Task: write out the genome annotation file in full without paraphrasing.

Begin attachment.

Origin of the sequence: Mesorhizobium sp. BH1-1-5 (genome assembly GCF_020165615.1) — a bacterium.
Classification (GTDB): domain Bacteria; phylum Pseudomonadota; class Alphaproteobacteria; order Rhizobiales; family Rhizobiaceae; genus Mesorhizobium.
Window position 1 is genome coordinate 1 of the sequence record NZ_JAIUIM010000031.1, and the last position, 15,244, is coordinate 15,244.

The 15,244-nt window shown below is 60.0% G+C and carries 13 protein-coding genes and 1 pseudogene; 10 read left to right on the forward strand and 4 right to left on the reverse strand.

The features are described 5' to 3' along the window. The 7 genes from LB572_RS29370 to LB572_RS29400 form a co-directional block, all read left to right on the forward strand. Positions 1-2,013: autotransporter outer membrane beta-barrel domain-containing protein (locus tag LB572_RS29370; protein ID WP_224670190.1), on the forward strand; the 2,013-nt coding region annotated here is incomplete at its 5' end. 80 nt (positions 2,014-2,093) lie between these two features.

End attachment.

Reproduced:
Origin of the sequence: Mesorhizobium sp. BH1-1-5 (genome assembly GCF_020165615.1) — a bacterium.
Classification (GTDB): domain Bacteria; phylum Pseudomonadota; class Alphaproteobacteria; order Rhizobiales; family Rhizobiaceae; genus Mesorhizobium.
Window position 1 is genome coordinate 1 of the sequence record NZ_JAIUIM010000031.1, and the last position, 15,244, is coordinate 15,244.

The 15,244-nt window shown below is 60.0% G+C and carries 13 protein-coding genes and 1 pseudogene; 10 read left to right on the forward strand and 4 right to left on the reverse strand.

The features are described 5' to 3' along the window. The 7 genes from LB572_RS29370 to LB572_RS29400 form a co-directional block, all read left to right on the forward strand. Positions 1-2,013: autotransporter outer membrane beta-barrel domain-containing protein (locus tag LB572_RS29370; protein ID WP_224670190.1), on the forward strand; the 2,013-nt coding region annotated here is incomplete at its 5' end. 80 nt (positions 2,014-2,093) lie between these two features.